(Critical Edition of Dramatic Literature)

Although little of his work actually survives, it is clear that Gnaeus Naevius was a prolific dramatist. Nearly forty titles have been attributed to him, and assuming that they were all his, this would mean that he wrote more than one play each year during his theatrical career. If one can judge reliably based on the meager fragments, independence and free speech were his recurring themes. Several of his comedies, given their outrageous titles (Cataract, A Play About Testicles, Triphallus) no doubt brought unconventional subject matter to the stage, and the very number of his comedies, when considered against a mere seven tragedies, implies that he found in comedy a greater opportunity for innovation. The tragedies, no matter what innovations Naevius might have introduced in meter or detail, were essentially adaptations, translations based on Greek originals. It is logical that his ingenuity and patriotism would lead him to create his historical dramas in Roman dress, and though only two of these titles remain, they likely constituted the most significant dramatic contribution he made to Roman drama.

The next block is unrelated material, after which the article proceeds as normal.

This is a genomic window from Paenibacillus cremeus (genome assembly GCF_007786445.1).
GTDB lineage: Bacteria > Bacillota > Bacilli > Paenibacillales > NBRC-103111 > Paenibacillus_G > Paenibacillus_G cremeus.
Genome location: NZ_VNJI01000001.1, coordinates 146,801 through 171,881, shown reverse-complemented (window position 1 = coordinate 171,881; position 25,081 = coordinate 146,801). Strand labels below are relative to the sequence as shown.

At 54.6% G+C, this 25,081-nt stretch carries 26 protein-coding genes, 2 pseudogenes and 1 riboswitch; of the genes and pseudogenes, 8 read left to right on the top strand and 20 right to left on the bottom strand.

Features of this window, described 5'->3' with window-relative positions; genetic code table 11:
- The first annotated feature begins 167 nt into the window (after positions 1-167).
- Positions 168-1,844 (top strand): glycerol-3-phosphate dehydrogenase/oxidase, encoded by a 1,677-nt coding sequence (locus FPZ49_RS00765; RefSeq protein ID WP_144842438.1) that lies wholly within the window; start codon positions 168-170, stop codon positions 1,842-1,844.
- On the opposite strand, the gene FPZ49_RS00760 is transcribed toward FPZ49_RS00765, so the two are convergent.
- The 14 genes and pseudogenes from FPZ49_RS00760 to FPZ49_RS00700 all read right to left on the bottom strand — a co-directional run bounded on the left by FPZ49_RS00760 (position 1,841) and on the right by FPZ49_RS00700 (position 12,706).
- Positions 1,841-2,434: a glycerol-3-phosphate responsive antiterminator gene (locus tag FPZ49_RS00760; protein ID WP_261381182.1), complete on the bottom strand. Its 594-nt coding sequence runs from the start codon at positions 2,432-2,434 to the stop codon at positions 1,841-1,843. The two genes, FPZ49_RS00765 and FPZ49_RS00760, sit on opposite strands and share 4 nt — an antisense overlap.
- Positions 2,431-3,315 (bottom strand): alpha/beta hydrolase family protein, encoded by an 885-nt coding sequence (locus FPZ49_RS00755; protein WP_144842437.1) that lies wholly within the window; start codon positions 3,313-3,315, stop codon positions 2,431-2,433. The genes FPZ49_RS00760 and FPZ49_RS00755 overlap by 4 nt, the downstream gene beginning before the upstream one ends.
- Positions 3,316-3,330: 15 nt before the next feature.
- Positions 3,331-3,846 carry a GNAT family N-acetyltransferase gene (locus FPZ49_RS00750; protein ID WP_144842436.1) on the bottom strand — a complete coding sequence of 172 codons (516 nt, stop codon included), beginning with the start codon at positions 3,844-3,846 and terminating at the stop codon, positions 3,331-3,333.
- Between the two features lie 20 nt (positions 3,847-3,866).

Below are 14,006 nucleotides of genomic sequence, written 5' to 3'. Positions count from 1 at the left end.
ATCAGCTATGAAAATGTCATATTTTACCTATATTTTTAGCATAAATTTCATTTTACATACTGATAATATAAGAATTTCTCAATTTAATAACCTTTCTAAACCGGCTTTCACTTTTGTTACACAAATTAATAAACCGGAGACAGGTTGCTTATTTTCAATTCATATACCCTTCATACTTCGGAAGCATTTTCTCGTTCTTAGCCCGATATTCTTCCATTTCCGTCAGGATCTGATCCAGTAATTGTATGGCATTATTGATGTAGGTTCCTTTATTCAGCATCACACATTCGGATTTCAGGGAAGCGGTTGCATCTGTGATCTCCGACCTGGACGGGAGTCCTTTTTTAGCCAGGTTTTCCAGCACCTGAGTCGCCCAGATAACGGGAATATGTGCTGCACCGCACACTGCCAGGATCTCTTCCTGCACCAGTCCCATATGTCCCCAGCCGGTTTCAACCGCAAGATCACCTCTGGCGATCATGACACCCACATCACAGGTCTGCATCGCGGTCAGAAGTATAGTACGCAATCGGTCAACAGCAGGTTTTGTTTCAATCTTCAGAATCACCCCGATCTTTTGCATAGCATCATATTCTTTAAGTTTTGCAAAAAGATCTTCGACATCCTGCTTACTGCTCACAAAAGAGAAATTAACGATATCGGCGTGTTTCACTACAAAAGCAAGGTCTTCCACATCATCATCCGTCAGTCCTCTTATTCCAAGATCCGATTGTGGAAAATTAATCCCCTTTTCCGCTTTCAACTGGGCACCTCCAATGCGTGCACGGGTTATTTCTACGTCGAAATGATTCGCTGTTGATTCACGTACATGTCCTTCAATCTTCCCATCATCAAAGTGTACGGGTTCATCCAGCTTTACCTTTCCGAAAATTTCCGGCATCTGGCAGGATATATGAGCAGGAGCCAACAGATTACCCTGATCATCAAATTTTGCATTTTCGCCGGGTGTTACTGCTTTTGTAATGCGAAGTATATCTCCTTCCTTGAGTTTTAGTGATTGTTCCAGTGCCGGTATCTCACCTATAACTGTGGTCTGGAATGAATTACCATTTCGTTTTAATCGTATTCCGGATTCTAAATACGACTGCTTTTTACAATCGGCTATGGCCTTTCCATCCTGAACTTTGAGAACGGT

Stylistically, his plays had the strong bias toward rhetorical effects which Romans would continue to admire in the works of Quintus Ennius. Both Cicero and Seneca quote a heavily alliterated line from Hector’s Departure drawn from Hector’s farewell to his father Priam. Although it is difficult to be certain on the basis of one line, Naevius’s Hector appears to have an almost consular nobility in this scene, fighting for...

(The entire section is 642 words.)